There are some changes coming to the Maine Mall, with big-box store Bon Ton closing next month.
The exact plans for the space aren’t yet known, but the future of major department stores is uncertain.
At the same time, national retailers are finding their way to downtown Portland.
Summer sales are in full swing at the Maine Mall, clearing out inventory and enticing shoppers indoors or, in the case of Bon Ton, getting ready to close the doors for good.
The general manager of the Maine Mall said customers shouldn’t read too much into the closing of Bon Ton, but he did acknowledge the space may not be filled by another big-box store, especially when people can find almost anything online.
“I do a lot of online shopping. I have a 1-year-old, and so it’s harder to get out and go shopping, so almost anything related to the home I buy online. I buy a lot of food online, so a lot of online shopping,” Leah Allen, online shopper, said.
But Maine Mall general manager Craig Gorris said it’s premature to predict the demise of the “shopping mall.” He says people have made that mistake before.
“Our research indicates last year, 11 percent of all retail transactions were non-store, so they occurred online. Now, if you look back 20 years ago, about that same percentage occurred through the catalog,” Gorris said.
But Gorris does say the expectations of shoppers are changing.
“Right now, stores that provide an in store experience like at Apple, that’s what customers want,” Gorris said.
It’s not only malls that are seeing changes in retail, in downtown Portland there have always been shops and boutiques. But recently, there have been some trendier chain stores coming in. It started on Middle Street with Urban Outfitters.
That was soon followed by the trendy and usually bigger city women’s clothing store, Anthropologie.
Contemporary furnishings retailer West Elm is choosing Portland as one of its newest locations. It’s already hiring temporary workers.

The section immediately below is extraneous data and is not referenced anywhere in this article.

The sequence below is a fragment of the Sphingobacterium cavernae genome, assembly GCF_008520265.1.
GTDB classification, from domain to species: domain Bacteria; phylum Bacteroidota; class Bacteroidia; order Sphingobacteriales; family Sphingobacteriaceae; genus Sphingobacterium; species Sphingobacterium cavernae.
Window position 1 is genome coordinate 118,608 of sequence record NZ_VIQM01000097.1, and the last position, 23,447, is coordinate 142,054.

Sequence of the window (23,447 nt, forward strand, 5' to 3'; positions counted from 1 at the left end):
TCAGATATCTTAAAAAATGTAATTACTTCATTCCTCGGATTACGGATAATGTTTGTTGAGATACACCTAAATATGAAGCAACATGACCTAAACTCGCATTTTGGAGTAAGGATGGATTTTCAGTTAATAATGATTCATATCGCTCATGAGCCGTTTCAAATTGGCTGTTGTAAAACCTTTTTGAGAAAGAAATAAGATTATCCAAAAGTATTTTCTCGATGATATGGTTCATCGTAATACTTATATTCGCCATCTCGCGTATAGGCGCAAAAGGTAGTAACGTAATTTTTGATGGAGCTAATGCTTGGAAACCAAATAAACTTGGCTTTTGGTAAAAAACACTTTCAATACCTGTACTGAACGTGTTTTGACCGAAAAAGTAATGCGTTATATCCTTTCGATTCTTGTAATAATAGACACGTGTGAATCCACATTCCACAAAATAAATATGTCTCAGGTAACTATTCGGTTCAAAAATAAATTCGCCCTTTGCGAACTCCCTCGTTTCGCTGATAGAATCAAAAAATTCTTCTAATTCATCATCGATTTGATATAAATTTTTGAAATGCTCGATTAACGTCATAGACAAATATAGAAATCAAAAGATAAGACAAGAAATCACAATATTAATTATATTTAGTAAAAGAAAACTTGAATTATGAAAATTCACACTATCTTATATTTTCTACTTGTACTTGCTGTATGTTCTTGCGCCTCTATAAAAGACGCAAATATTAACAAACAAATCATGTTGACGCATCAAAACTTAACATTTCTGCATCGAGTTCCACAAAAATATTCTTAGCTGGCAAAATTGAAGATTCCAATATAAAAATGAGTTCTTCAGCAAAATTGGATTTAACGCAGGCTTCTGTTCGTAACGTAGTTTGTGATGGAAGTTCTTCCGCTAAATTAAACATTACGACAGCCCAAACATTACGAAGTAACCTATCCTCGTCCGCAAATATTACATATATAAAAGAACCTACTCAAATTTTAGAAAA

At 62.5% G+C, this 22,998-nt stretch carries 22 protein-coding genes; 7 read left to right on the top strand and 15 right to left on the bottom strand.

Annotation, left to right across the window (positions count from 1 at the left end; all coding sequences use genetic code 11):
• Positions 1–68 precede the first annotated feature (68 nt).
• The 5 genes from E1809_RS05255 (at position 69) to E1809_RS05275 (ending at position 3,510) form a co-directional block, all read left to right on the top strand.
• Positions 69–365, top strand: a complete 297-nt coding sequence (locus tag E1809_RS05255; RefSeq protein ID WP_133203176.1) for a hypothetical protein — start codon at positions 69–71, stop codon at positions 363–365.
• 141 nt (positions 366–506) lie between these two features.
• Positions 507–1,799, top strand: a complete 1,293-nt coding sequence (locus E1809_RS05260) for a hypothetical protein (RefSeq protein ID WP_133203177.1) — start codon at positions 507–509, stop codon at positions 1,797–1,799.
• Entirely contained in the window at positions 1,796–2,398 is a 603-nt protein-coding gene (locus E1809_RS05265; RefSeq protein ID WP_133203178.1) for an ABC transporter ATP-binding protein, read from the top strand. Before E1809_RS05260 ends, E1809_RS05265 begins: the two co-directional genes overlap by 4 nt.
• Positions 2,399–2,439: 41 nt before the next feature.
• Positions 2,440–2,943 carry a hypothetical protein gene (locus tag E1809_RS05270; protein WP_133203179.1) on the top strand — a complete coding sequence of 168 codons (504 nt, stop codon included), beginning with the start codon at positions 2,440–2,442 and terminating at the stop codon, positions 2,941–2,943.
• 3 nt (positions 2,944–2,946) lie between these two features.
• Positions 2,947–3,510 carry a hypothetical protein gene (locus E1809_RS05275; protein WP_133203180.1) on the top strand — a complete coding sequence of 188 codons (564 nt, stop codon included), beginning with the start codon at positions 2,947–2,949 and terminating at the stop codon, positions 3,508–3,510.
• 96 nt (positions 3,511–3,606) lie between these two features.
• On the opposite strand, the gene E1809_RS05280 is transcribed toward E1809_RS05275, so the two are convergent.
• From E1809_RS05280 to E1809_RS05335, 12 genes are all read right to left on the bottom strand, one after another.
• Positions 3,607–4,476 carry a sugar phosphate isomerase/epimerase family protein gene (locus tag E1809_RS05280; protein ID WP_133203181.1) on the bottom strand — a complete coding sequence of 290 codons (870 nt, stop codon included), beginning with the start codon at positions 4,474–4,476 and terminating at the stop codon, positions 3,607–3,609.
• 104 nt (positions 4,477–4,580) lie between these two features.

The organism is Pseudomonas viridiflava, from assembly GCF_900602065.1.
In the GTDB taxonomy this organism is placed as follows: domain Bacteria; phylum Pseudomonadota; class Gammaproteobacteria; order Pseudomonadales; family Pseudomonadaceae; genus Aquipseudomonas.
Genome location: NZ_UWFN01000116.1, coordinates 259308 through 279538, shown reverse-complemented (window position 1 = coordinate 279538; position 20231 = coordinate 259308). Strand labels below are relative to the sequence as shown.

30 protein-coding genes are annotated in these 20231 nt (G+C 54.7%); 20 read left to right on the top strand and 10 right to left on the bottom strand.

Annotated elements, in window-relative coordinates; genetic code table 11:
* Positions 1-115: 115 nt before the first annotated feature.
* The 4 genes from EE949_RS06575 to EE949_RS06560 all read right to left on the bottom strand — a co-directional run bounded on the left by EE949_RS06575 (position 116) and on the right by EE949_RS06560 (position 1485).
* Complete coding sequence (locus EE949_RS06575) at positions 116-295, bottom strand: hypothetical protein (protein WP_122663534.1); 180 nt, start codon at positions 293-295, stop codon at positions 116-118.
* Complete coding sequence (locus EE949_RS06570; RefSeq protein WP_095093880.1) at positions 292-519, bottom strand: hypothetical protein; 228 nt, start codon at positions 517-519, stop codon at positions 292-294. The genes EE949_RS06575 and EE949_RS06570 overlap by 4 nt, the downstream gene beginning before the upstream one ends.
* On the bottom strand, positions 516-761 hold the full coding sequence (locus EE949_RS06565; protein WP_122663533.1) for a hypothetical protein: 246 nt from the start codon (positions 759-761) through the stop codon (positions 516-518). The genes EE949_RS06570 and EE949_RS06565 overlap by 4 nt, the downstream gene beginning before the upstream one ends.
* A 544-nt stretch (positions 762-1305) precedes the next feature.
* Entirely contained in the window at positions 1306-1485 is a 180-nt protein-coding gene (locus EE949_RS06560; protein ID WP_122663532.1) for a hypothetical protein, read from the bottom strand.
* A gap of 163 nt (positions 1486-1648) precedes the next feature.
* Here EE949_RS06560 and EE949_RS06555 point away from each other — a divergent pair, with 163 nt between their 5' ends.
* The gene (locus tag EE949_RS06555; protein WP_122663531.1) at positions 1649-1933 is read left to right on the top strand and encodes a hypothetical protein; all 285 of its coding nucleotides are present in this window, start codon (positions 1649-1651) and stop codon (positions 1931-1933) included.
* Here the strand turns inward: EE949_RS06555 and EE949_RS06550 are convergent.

Architect Andy Hyland helped design the new West Elm store on Middle Street.
“The keywords were ‘experience’ and ‘authenticity,’” Hyland said.
He agrees shoppers want a reason to get out of the house.
“There’s only so much you can just sit at home and order from Amazon that you need to get out and be in a social context,” Hyland said.
“I’m kind of an old soul at heart, and I kind of prefer that the old social way of coming into the stores, brick-and-mortar stores,” shopper Ken Nitroy said.
Hyland said downtown Portland, with its foodie scene and growing retail options, is bringing more people into the city.
“Millennials and baby boomers are now moving back to the city,” Hyland said.
In the meantime, Gorris remains optimistic. For one thing, he said the mall sits on a great piece of real estate.
“Just because we’re right next to [Interstate] 95, we’re at the confluence of 95 and [Interstate] 295. The average daily traffic on Maine Mall Road is 24,000 cars,” Gorris said.
And as for what replaces Bon Ton, Gorris said everything is on the table.
“So, whether that’s large format entertainment, whether that’s a movie theater, whether that’s a book store — whatever. But something that brings in more traffic is what you’ll see with some of these boxes,” Gorris said.
The new West Elm furniture store is planning to open July 27, perhaps sooner.